Opinion: Thirty-six years after Chernobyl, Russia is still keeping us in the dark


The Chernobyl Nuclear Power Plant in Ukraine is seen after the explosion on April 26, 1986. (SHONE/Gamma-Rapho/Getty Images)

Editor’s Note: Lev Golinkin writes on refugee and immigrant identity, as well as Ukraine, Russia and the far right. He is the author of the memoir “A Backpack, a Bear, and Eight Crates of Vodka.” The opinions expressed in this commentary are his own. View more opinion on CNN.

The placards were upbeat. But then again, it was the Soviet Union, where the placards were always upbeat. They boasted of industrial and harvest quotas being met, tractors and tanks produced ahead of schedule, of glory to communism and to Vladimir Lenin, the founder of Soviet Russia.

I was 6 years old and out with my parents watching the placards and flags in Kharkov (now called Kharkiv), the second largest city in Ukraine. We were almost back at our apartment block when I heard my grandma yell from the balcony, telling my mother to get me inside. She had heard a rumor that there was an accident at the nuclear plant in Chernobyl, a little less than 300 miles from Kharkiv.

It was May 1, 1986, and one of the biggest holidays in the Soviet year — a celebration of workers and peasants. And the Kremlin never passed up an opportunity to hold a parade, even in the middle of the worst nuclear disaster in history.

The Chernobyl explosion happened on April 26, 1986 — five days before the May Day parade. But Moscow had remained silent, refusing to admit anything had occurred until the radioactive cloud from Chernobyl was detected in Scandinavia on April 28, making it impossible to hide the catastrophe any longer. Even after the Kremlin was forced to acknowledge an incident at its nuclear plant, it grossly downplayed the issue.

Now, 36 years later, Russia is still keeping its citizens in the dark — this time, about the true picture of its war in Ukraine.


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Crowds gather for May Day celebrations in the Ukraine capital Kyiv on May 1, 1986, five days after a deadly explosion at the Chernobyl Nuclear Power Plant some 94 kilometers away. (AP)

On April 29, three days after the Chernobyl disaster, Moscow issued a terse television announcement informing citizens that a reactor was damaged and aid was being provided to those who required it. The announcement was less than 20 seconds long. The Kremlin didn’t cancel the May Day parades held in countless cities across the region. And so out we went, with placards, red banners, optimism — and radiation.


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Kyiv residents line up for forms as part of radiation checks on people potentially exposed to the radioactive fallout from Chernobyl on May 9, 1986. (Boris Yurchenko/AP)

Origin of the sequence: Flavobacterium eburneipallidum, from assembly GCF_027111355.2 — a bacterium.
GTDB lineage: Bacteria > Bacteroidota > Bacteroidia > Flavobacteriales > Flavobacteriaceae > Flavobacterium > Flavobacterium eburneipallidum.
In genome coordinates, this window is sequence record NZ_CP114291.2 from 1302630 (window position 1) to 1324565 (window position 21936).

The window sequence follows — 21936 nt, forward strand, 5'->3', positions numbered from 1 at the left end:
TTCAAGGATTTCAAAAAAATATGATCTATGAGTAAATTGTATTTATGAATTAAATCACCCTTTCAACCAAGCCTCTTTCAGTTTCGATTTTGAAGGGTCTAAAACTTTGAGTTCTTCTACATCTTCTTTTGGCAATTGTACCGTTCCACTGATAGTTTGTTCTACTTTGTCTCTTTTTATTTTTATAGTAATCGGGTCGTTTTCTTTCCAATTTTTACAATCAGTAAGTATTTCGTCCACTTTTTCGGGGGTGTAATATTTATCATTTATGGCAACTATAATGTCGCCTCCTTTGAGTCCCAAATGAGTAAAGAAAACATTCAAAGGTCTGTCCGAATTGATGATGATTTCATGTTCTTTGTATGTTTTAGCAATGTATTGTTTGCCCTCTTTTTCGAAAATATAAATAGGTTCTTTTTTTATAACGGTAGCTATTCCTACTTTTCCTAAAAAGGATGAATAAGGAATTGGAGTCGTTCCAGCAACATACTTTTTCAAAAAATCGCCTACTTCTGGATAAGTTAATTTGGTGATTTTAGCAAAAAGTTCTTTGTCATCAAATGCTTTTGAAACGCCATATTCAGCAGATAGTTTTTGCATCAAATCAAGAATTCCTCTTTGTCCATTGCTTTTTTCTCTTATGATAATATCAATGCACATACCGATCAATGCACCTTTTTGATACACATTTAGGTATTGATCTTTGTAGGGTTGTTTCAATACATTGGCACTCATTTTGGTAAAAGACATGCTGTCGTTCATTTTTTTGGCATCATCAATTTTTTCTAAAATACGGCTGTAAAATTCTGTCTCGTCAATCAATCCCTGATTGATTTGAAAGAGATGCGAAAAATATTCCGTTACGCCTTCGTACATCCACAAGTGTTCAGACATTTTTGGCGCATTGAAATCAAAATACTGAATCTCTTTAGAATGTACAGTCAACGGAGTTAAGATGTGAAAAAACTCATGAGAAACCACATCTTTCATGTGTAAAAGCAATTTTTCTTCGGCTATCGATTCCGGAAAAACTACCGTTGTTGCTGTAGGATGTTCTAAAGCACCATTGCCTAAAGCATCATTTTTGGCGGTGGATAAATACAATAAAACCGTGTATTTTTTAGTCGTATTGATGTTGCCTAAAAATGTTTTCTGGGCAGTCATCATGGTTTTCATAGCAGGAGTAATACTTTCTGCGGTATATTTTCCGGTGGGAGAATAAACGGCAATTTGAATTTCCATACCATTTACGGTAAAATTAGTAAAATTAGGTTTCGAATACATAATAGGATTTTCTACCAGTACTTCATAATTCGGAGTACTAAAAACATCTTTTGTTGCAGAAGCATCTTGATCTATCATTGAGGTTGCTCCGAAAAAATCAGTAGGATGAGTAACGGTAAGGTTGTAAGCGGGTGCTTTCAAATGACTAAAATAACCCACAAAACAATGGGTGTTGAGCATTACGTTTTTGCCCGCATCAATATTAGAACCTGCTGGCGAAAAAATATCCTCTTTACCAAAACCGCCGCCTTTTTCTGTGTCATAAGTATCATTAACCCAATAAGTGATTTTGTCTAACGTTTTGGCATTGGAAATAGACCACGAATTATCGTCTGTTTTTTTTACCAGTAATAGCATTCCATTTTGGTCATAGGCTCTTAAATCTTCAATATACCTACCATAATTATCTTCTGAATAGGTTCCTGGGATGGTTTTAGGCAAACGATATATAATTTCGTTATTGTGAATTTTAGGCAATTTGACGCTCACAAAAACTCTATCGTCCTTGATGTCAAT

The days and weeks that followed were filled with a torrent of rumors and innuendo swirling around living rooms across the USSR while Moscow continued to pile over the explosion with secrecy and obfuscation. The Politburo began to loosen up restrictions on freedom of speech, but the confusion remained. No one knew the truth, but everyone knew the Kremlin was lying — and that was about the only certainty around.

People can justify most anything, especially when living under a dictatorship. You could blame famines on bad winters, wars on external aggression, economic hardship on sabotage by capitalists, even the old Soviet purges on the paranoid madness of Joseph Stalin.

But there was no rationalizing away the radiation. Moscow’s refusal to cancel May Day festivities exposed the hollow horror of the Soviet Union — even the most faithful believers in communism realized they lived in a country that thrust millions of people into danger just so it could hold a parade.

A portrait of Vladimir Lenin sits atop a truck during May Day celebrations in Red Square, Moscow, on May 1, 1986. Images of Karl Marx and Friedrich Engels, founders of modern communism, can also be seen in the crowd. (AFP/Getty Images)

Then-Soviet leader Mikhail Gorbachev waves from atop the Lenin Mausoleum in Red Square, Moscow, during May Day celebrations in 1986. The parade appeared unaffected by news of an incident at Chernobyl. (Boris Yurchenko/AP)

Soviet Premier Mikhail Gorbachev himself admitted Chernobyl — which eroded faith in the Soviet system, poisoned vast tracts of land and cost billions to clean up — contributed to the collapse of the USSR more than any other factor. Decades of Moscow’s secrecy around the disaster makes it impossible to arrive at an accurate estimate of casualties, and to this day, experts continue to guess and reassess the true impact of Chernobyl.

The Politburo’s decision to push ahead with the parade fits firmly into the history of a dictatorship founded on lies. Lenin rose to power by promising people “peace, land and bread,” and instead ushered in a totalitarian regime that murdered millions, often by starvation.


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Dead and dying horses near a Belgorod farm during the man-made Holodomor famine in Ukraine in 1934. (Daily Express/Hulton Archive/Getty Images)

Then-Soviet leader Joseph Stalin (second from right) and secret police official Nikolai Yezhov (right), pose by the Moscow Canal in 1937. (RIA-Novosti/AFP/Getty Images)

Yezhov oversaw Stalin’s Great Purge. But after falling from favor, he was later denounced, executed and removed from this image. (RIA-Novosti/AFP/Getty Images)

Then came Stalin, who famously had enemies airbrushed out of photographs (other communist regimes did the same). In 1932 and 1933, when Stalin starved 3.9 million Ukrainians to death, he orchestrated a careful deception of the West by hiding true death statistics and banning most foreign journalists.

For nearly 70 years, the Soviets in Kremlin had generations of citizens tolerate bloodshed papered over by mendacity and propaganda. The same is happening today, during Moscow’s savage war on Ukraine. The media formats may be somewhat different, but the lies continue.